I have to say that in this situation, the Japanese Government was very interested in working with us. It isn't that we necessarily agreed easily on financing or tax reform or other things, but they very much want more foreign investment. So I think it will be open - they will be open, I expect, to ongoing work about how we can facilitate that. But there is a consultative process built into this agreement. I think you had a question, and then there and there
Q Was there much, was there any discussion of macro-economic issues as part of this, because, I mean, is there much incentive for U.S. companies to, say, invest in Japan if the Japanese economy remains in the dumps because consumers aren't spending?
UNDER SECRETARY SPERO: Well, this is not an agreement for this week or next month. It's an agreement for the long haul. And again I don't want to say that immediately the investment picture is going to turn around. Companies will go into Japan, both when the macro-economic situation looks good and when they think they need to be there for their own business purposes.
I mean, what companies are increasingly finding is that in order to get into a market you have to be there. You have to have a physical presence, either to develop your products, to provide services in the after-market, or simply because the Japanese are significant competitors.
So this is not something that is designed for any particular cyclical situation. It really is an effort to begin to get at a structural problem in Japan. But given the recession right now in Japan, given exchange rates, these are obviously not incentives; they are disincentives. These other problems are offsetting factors. In the back.
Q You said this was kind of the economic harmonization basket. What's left in that basket, and what's the status of the framework?
UNDER SECRETARY SPERO: Well, the framework now -- we've made significant progress in a lot of the areas of the framework. If I may refresh your memory, the framework included -- for those of you who don't have that on the tips of your tongue -- the framework had a macro- economic component. It had a component that had to do with various sectoral problems. It had a component that had to do with structural problems. And then it also had this common agenda, which was a cooperative mode dealing with the environment and health and other kinds of global issues.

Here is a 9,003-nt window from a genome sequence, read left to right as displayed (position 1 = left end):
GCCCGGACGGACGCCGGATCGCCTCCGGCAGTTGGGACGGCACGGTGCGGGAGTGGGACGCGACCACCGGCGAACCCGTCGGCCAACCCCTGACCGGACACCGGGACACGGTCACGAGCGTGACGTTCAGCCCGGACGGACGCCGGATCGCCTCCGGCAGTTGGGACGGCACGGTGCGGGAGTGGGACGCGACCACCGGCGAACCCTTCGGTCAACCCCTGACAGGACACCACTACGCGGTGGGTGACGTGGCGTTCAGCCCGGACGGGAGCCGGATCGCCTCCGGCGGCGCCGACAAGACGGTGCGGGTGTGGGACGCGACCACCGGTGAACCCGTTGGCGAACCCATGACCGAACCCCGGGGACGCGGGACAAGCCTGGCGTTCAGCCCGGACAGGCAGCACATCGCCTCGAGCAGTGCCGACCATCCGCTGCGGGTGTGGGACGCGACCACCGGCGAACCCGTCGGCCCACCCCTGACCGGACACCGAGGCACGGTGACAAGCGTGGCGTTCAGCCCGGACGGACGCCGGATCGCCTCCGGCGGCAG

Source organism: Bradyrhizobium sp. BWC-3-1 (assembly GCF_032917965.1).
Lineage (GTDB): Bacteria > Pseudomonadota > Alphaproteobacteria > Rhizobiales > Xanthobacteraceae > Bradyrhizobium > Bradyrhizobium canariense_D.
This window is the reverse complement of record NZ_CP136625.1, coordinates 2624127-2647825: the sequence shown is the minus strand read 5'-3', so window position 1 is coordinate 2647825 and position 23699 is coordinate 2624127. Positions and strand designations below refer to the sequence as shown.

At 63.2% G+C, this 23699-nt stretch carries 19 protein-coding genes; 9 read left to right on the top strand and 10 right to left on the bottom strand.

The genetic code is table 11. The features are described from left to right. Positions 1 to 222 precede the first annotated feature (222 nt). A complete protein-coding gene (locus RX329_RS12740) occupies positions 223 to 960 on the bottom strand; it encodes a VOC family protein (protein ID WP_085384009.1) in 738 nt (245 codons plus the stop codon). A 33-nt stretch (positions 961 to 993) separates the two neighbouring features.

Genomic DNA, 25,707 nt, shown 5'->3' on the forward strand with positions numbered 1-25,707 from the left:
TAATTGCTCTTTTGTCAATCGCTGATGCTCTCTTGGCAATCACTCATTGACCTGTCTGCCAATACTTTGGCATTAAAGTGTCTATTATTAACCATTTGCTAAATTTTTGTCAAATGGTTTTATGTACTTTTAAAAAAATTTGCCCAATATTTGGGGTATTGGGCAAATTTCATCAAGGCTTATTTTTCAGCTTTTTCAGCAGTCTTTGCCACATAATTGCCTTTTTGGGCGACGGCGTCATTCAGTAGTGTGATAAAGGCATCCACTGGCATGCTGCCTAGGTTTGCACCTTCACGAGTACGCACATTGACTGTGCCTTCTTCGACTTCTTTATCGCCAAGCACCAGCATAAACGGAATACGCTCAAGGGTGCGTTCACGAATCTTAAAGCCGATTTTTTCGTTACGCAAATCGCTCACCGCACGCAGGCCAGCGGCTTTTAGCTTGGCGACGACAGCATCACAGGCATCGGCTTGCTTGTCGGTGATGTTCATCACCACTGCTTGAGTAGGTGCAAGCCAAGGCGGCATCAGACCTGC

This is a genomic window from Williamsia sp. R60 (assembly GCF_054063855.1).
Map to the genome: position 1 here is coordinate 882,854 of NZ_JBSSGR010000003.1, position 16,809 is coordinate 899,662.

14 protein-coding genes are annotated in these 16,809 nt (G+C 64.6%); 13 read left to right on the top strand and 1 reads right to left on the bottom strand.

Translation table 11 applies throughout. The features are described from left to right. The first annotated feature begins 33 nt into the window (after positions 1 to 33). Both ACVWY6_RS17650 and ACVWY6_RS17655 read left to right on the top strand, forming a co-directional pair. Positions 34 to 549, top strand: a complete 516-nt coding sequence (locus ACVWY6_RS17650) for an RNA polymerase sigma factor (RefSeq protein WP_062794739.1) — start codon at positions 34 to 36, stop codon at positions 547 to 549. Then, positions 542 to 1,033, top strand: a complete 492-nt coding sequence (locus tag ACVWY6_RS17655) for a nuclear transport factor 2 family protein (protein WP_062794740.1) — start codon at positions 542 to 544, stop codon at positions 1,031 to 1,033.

On the macro-economic environment, we continue to have a dialogue with Japan. Japan continues to try to seek the key to stimulating its economy, and so that effort goes on. On the sectoral side, we've reached a huge number of agreements, the most latest one being the automotive agreement. So in many of the sectoral issues, we've accomplished our goals in the first two-year period of the framework.
On the structural issues, we've reached an agreement on financial services. I guess you could call that structural or sectoral. We've reached an agreement on patents, on investment.
What we have ahead -- a couple of big issues we have ahead are competition policy. That was one that was on our list, not for the first two years but ongoing, and we want to complete this technology agreement that we have been negotiating.
So many of the issues that are left in the framework -- and we and the Japanese agreed at the Halifax summit that we would continue the framework -- many of the issues fall in the category of the structural agreement -- what I would call structural change in Japan. We need to keep - another very important factor is that we need to keep monitoring the agreements that we have reached. We don't just want to reach an agreement and walk away. We want to make sure that those agreements are implemented, and so we have to make sure that the automotive agreement, that the glass, all of the other agreements are followed through on, which is why in our investment agreement we had this built-in follow-up process. Let's see, yes.
Q Many U.S. companies cite keiretsu system as a reason for the difficulty to trade with Japan or invest there, and yet you said earlier you didn't expect this agreement to have a substantial impact on dismantling the keiretsu system. Does it touch -- will it have any impact at all on the keiretsu, and do you expect these future talks on competition policy to pick up that area of difficulty with Japan?